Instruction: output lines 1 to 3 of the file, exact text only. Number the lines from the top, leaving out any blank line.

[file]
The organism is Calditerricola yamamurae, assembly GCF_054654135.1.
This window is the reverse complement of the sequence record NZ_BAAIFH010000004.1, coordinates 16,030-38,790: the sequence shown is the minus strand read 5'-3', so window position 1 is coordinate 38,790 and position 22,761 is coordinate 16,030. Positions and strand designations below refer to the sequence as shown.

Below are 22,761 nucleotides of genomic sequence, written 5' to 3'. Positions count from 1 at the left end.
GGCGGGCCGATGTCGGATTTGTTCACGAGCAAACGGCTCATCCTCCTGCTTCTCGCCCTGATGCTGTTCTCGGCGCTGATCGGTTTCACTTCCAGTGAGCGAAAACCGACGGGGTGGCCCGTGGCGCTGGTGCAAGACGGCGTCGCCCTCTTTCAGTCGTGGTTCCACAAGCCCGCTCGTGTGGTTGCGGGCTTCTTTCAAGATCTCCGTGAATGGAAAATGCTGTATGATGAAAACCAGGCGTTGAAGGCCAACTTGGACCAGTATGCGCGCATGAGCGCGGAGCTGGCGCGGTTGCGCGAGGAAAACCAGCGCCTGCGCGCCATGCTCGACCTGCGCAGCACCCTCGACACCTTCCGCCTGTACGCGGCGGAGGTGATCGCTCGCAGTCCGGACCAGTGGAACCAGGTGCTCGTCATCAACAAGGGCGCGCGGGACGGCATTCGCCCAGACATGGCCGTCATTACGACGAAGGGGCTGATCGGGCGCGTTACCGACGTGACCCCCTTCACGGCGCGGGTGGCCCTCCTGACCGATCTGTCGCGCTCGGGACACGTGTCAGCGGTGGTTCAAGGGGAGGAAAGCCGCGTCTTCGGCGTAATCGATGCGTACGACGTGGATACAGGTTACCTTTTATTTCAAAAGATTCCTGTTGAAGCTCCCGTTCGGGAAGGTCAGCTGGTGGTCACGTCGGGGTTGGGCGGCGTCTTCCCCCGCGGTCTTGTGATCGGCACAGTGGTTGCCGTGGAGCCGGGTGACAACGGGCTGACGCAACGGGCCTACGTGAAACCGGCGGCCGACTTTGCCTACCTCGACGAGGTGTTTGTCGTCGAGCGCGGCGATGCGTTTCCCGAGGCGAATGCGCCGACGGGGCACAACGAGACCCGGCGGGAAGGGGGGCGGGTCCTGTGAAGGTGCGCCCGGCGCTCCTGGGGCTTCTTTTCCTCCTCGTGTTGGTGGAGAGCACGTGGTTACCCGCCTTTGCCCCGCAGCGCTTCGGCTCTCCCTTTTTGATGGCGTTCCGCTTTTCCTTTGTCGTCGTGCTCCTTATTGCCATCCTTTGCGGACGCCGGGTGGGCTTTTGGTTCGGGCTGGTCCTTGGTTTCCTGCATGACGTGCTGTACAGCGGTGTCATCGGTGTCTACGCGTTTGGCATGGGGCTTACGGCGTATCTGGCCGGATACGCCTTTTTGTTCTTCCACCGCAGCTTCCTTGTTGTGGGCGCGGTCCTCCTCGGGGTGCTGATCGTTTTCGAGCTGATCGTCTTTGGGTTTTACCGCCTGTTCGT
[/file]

The organism is Calditerricola yamamurae, assembly GCF_054654135.1.
This window is the reverse complement of the sequence record NZ_BAAIFH010000004.1, coordinates 16,030-38,790: the sequence shown is the minus strand read 5'-3', so window position 1 is coordinate 38,790 and position 22,761 is coordinate 16,030. Positions and strand designations below refer to the sequence as shown.

Below are 22,761 nucleotides of genomic sequence, written 5' to 3'. Positions count from 1 at the left end.